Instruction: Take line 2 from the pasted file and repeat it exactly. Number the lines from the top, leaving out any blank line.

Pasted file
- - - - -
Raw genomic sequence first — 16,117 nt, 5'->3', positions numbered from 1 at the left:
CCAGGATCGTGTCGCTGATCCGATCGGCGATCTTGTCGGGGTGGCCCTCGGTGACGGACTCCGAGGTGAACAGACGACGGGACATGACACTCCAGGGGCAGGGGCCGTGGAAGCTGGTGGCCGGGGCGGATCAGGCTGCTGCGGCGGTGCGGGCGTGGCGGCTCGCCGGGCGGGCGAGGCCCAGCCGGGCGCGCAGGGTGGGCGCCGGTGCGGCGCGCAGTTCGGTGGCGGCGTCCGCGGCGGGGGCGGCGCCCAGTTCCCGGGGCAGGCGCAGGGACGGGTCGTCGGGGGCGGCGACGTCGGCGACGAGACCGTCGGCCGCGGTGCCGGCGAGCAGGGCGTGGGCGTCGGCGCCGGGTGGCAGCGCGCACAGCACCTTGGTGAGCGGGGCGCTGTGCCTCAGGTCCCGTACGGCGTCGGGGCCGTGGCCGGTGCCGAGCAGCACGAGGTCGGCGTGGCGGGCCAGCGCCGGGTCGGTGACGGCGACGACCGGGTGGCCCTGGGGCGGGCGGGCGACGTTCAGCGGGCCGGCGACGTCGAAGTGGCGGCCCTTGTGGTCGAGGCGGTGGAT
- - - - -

CCAGGATCGTGTCGCTGATCCGATCGGCGATCTTGTCGGGGTGGCCCTCGGTGACGGACTCCGAGGTGAACAGACGACGGGACATGACACTCCAGGGGCAGGGGCCGTGGAAGCTGGTGGCCGGGGCGGATCAGGCTGCTGCGGCGGTGCGGGCGTGGCGGCTCGCCGGGCGGGCGAGGCCCAGCCGGGCGCGCAGGGTGGGCGCCGGTGCGGCGCGCAGTTCGGTGGCGGCGTCCGCGGCGGGGGCGGCGCCCAGTTCCCGGGGCAGGCGCAGGGACGGGTCGTCGGGGGCGGCGACGTCGGCGACGAGACCGTCGGCCGCGGTGCCGGCGAGCAGGGCGTGGGCGTCGGCGCCGGGTGGCAGCGCGCACAGCACCTTGGTGAGCGGGGCGCTGTGCCTCAGGTCCCGTACGGCGTCGGGGCCGTGGCCGGTGCCGAGCAGCACGAGGTCGGCGTGGCGGGCCAGCGCCGGGTCGGTGACGGCGACGACCGGGTGGCCCTGGGGCGGGCGGGCGACGTTCAGCGGGCCGGCGACGTCGAAGTGGCGGCCCTTGTGGTCGAGGCGGTGGAT